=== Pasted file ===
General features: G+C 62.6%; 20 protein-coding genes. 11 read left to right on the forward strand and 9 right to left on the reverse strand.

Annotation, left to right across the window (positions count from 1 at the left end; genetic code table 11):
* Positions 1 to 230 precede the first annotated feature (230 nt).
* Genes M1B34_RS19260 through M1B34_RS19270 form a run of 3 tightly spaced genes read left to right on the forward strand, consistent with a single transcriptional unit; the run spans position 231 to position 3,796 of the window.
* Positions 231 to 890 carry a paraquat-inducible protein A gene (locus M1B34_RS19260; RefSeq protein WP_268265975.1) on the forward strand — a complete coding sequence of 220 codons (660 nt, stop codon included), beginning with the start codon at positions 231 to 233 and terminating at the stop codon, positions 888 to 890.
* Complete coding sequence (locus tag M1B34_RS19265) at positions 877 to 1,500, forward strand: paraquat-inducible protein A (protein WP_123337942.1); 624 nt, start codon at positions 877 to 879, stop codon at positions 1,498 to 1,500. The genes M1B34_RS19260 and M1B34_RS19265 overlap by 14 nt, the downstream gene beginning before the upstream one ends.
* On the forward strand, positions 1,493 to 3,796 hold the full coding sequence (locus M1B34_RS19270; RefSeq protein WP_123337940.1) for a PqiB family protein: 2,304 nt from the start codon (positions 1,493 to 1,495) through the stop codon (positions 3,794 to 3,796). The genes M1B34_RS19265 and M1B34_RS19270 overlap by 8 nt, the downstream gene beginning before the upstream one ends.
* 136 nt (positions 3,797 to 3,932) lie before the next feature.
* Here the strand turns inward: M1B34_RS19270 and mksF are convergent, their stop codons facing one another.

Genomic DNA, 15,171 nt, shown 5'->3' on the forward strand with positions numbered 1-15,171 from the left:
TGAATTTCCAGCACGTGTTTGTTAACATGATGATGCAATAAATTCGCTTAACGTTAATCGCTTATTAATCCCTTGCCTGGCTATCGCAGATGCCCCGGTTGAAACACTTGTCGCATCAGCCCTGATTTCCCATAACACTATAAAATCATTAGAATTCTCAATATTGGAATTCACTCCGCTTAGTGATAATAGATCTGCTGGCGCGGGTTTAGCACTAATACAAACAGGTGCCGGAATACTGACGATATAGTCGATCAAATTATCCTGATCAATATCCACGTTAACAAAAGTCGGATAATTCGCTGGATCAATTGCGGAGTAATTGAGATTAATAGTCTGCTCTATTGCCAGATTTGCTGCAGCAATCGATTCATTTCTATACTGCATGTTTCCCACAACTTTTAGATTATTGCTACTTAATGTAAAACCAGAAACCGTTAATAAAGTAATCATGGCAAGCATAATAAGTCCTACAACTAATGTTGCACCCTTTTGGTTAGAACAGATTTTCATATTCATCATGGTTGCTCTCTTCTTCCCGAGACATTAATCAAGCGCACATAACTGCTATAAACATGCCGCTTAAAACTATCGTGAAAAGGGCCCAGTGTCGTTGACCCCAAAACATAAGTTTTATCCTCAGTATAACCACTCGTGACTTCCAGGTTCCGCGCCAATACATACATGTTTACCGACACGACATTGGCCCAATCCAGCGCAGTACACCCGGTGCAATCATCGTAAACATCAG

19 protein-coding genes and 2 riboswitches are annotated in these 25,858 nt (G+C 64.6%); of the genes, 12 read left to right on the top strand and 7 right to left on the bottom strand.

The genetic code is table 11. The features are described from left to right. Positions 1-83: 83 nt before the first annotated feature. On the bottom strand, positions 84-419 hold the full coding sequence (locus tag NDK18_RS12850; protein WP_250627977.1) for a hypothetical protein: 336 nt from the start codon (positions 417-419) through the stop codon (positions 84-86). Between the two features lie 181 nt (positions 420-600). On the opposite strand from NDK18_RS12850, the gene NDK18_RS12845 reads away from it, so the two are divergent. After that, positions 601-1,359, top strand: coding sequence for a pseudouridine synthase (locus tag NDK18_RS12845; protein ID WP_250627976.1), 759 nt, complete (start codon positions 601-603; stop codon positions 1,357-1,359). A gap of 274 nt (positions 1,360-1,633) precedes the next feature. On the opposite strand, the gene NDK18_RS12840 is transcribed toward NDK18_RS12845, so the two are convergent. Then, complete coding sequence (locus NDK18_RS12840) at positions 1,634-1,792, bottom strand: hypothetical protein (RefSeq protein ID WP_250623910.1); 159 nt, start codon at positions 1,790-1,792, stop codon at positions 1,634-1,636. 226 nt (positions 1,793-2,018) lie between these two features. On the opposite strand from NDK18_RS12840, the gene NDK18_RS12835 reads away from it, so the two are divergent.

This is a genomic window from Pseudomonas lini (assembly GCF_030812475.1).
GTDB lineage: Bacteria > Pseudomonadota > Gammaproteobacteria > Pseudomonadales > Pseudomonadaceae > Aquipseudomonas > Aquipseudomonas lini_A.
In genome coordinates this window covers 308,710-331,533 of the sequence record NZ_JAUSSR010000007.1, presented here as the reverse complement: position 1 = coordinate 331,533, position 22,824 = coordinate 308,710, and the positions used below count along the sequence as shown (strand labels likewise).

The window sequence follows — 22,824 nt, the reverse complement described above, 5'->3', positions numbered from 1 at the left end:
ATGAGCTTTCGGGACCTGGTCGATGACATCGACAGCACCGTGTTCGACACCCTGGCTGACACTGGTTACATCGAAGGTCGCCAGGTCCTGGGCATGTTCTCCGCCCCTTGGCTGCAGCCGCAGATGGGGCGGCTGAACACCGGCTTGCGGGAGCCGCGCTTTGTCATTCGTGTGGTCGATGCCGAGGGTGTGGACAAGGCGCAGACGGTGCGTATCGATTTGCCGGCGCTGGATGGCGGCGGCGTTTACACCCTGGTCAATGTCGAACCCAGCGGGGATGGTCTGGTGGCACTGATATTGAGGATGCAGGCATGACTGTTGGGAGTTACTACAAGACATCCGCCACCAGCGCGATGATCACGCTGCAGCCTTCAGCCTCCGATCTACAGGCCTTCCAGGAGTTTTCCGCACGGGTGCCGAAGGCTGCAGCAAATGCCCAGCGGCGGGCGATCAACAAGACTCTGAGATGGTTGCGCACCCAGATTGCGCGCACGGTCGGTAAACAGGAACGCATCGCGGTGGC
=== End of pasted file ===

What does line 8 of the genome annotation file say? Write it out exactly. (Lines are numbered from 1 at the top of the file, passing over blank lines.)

* 136 nt (positions 3,797 to 3,932) lie before the next feature.